SYNOPSIS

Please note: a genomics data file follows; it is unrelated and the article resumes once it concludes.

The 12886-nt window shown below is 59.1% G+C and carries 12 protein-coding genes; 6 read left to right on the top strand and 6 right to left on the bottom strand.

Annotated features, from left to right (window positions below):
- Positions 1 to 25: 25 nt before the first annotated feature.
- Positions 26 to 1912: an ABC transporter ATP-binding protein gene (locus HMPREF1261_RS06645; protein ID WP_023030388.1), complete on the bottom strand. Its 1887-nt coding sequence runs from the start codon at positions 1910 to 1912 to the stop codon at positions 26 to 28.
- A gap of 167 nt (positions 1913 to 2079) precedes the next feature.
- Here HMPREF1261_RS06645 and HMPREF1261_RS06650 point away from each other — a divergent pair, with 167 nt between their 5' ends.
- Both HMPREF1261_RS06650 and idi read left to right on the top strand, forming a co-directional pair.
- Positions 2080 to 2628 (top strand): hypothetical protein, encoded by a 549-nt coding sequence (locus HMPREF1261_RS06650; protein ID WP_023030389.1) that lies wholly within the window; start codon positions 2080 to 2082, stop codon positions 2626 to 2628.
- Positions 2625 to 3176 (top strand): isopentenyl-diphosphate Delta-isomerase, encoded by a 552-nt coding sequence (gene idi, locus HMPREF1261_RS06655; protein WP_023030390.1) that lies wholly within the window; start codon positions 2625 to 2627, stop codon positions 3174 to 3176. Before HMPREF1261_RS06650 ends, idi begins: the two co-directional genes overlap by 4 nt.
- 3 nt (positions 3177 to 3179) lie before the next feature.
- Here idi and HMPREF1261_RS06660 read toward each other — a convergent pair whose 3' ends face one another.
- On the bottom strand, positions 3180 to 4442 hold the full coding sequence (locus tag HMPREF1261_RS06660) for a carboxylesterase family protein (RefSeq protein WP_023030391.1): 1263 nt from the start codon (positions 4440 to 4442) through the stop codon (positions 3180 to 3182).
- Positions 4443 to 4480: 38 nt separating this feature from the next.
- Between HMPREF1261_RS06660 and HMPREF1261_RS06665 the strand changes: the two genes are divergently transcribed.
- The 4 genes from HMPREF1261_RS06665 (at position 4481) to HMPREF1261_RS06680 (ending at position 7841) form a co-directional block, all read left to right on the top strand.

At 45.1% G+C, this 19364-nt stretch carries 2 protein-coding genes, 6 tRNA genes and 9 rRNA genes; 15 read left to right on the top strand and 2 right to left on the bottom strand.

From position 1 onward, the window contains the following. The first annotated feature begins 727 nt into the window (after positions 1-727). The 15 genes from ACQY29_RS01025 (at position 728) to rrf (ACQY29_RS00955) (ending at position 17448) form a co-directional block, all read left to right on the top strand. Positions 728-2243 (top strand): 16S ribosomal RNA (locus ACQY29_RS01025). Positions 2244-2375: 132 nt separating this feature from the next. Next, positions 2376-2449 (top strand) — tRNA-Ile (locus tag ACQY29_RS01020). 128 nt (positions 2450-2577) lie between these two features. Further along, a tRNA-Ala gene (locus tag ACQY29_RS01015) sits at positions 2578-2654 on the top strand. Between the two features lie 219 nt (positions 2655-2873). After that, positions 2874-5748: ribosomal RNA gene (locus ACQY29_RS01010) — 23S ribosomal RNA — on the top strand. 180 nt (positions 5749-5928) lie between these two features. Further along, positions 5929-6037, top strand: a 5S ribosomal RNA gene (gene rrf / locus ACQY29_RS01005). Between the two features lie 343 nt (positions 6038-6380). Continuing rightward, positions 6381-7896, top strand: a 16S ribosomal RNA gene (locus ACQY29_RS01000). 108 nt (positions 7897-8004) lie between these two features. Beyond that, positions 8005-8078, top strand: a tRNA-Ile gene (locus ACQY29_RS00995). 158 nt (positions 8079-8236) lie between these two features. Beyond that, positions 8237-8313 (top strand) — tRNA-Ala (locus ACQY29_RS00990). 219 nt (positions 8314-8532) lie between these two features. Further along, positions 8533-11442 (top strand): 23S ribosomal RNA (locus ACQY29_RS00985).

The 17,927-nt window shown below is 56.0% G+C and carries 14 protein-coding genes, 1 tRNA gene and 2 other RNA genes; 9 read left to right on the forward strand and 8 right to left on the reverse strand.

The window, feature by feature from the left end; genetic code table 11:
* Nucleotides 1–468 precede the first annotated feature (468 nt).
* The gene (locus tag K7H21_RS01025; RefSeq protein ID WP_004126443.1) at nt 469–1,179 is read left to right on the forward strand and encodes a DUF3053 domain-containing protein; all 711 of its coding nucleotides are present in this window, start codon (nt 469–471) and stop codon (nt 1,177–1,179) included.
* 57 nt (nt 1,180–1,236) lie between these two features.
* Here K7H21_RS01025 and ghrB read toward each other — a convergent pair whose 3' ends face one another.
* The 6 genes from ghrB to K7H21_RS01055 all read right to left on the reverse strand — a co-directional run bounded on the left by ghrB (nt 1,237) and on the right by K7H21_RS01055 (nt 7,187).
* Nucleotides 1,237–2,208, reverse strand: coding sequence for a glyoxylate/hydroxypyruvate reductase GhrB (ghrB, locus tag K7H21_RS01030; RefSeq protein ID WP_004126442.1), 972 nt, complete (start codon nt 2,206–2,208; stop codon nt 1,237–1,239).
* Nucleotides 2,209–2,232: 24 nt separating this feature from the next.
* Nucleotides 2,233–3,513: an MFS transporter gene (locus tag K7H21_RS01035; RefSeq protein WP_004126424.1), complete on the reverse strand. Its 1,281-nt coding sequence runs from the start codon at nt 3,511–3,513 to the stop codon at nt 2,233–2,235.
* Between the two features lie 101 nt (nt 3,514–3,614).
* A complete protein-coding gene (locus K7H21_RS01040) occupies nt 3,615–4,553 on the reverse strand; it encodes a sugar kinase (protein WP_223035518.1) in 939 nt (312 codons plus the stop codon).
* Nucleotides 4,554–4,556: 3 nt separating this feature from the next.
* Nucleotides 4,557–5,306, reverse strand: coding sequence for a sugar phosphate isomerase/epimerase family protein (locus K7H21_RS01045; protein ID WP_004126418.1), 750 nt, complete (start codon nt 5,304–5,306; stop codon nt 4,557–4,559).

U.S. and international auditing standard setters continue to raise questions about standard auditors' reports and are exploring alternatives to those reports. Government agencies and professional organizations are also raising questions about the auditor's report. These questions point to a continued existence of an “audit expectation gap.” To investigate perceptions and misperceptions regarding the auditor's report, we conducted focus groups with five different stakeholder groups—financial statement preparers (CFOs), users (bankers, analysts, and non-professional investors), and external auditors. This approach allows detailed comparisons between the perceptions of the different stakeholder groups affected by the auditor's report. Findings include that financial statement users value the audit, but do not read the entire auditor's report. It is not clear to users, preparers, and auditors what the auditor's report is intended to communicate or the level of assurance being provided by the report. Stakeholders offered numerous suggestions to improve the auditor's report, but they also recognize those suggestions could significantly change the auditor's risk profile and increase audit fees. We suggest future research to determine if potential changes to the auditor's report would change users' behavior and if any resulting benefits outweigh the additional risks and costs.

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